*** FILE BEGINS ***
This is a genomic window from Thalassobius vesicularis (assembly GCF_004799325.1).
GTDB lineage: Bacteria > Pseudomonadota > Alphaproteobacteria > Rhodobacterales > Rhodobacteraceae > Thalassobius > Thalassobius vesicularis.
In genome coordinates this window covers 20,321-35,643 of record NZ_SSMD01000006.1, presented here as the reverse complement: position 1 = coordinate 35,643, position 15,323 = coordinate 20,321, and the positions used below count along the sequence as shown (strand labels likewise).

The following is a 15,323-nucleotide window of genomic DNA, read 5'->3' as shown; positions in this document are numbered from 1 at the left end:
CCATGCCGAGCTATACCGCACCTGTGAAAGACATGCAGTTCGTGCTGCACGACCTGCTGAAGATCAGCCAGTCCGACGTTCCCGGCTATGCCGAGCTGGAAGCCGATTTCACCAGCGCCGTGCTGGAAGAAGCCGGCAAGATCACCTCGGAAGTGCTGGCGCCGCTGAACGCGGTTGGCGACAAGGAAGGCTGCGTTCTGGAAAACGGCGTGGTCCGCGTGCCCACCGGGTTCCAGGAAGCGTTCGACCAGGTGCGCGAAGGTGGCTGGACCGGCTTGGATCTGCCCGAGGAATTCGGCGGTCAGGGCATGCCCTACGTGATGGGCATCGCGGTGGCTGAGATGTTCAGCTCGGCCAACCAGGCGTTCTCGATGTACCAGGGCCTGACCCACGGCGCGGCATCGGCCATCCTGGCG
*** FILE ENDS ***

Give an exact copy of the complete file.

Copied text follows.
This is a genomic window from Thalassobius vesicularis (assembly GCF_004799325.1).
GTDB lineage: Bacteria > Pseudomonadota > Alphaproteobacteria > Rhodobacterales > Rhodobacteraceae > Thalassobius > Thalassobius vesicularis.
In genome coordinates this window covers 20,321-35,643 of record NZ_SSMD01000006.1, presented here as the reverse complement: position 1 = coordinate 35,643, position 15,323 = coordinate 20,321, and the positions used below count along the sequence as shown (strand labels likewise).

The following is a 15,323-nucleotide window of genomic DNA, read 5'->3' as shown; positions in this document are numbered from 1 at the left end:
CCATGCCGAGCTATACCGCACCTGTGAAAGACATGCAGTTCGTGCTGCACGACCTGCTGAAGATCAGCCAGTCCGACGTTCCCGGCTATGCCGAGCTGGAAGCCGATTTCACCAGCGCCGTGCTGGAAGAAGCCGGCAAGATCACCTCGGAAGTGCTGGCGCCGCTGAACGCGGTTGGCGACAAGGAAGGCTGCGTTCTGGAAAACGGCGTGGTCCGCGTGCCCACCGGGTTCCAGGAAGCGTTCGACCAGGTGCGCGAAGGTGGCTGGACCGGCTTGGATCTGCCCGAGGAATTCGGCGGTCAGGGCATGCCCTACGTGATGGGCATCGCGGTGGCTGAGATGTTCAGCTCGGCCAACCAGGCGTTCTCGATGTACCAGGGCCTGACCCACGGCGCGGCATCGGCCATCCTGGCG